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This is why we're brainstorming and really putting a lot of thought into this badge--so we don't make mistakes with a really vital thing. I went to the wiki and edited out the big about diagnosis. Now it reads "(1 hour)Make a thread about an ailment, it's treatment, and explain why you used that treatment." We can make that to be  "a post" instead of "a thread," if that would make it less official.

I honestly don't know much about natural medicine. I don't feel qualified to create this badge, so mostly I am facilitating those that have far more knowledge than me, and trying to take their ideas and form them into a tool (the badge) that people can learn from and gain skills from. I honestly wouldn't want treatment/diagnosis from someone who has completed the Straw Badge as it is currently written. Basically, we've taught someone how to do basic herbal first aid, which IS a valuable thing. But, I think it would be good to add more about basic medical skills.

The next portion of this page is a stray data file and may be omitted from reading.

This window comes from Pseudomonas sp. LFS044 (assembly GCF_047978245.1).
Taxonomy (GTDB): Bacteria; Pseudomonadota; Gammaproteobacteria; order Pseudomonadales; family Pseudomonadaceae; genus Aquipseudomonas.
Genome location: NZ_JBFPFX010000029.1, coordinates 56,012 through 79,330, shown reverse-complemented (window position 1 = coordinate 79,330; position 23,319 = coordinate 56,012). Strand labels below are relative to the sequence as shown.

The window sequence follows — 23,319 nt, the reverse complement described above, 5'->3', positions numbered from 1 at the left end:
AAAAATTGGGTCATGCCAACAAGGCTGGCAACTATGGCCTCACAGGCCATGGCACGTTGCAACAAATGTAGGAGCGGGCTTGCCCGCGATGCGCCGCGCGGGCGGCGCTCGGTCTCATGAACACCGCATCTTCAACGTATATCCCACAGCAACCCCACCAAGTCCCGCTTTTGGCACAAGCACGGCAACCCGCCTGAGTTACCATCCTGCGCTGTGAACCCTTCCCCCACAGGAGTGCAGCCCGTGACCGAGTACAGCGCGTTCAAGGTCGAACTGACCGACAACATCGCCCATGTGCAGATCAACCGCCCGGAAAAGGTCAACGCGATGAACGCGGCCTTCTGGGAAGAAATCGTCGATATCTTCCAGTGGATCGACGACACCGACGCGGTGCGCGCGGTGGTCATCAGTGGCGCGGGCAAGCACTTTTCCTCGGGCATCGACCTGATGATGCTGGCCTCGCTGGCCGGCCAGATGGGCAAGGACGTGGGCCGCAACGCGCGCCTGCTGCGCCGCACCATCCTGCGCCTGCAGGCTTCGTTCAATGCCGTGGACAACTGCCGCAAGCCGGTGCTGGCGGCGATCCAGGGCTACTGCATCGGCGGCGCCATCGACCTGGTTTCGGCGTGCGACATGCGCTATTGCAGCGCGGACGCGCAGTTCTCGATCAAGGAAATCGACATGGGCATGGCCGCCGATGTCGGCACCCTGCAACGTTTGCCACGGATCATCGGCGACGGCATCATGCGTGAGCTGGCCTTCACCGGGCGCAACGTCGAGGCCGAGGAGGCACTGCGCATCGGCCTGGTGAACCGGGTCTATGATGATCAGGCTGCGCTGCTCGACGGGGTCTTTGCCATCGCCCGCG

Perhaps, by the time someone is done with with the iron badge, they have the equivalent skills of a herbal medical assistant...not able to make diagnosis, but able to assist and has a strong knowledge base of anatomy and physiology.

My husband (a phlebotomist) suggested people learning basic herbal pharmacy skills (salves, tinctures, etc) and showing that they are first/aid CPR certified.

Do we want the higher badges to just be IDing plants and making preparations from them, or more advanced knowledge? If the more advanced (and often useful knowledge), how to we get people to prove that it was them that did it and they actually learned?
 
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I guess this is a question of philosophy, but is there a compelling reason to believe that every category has to have badges all the way up to iron level?  Spending 6 months to a year gaining herbal medicine skills sounds fascinating and worthy. But it also feels a long way from the heart of permaculture. A large part of constructing a compelling syllabus for anything is working out what NOT to include. Drifting away from the core material dilutes/weakens the whole system.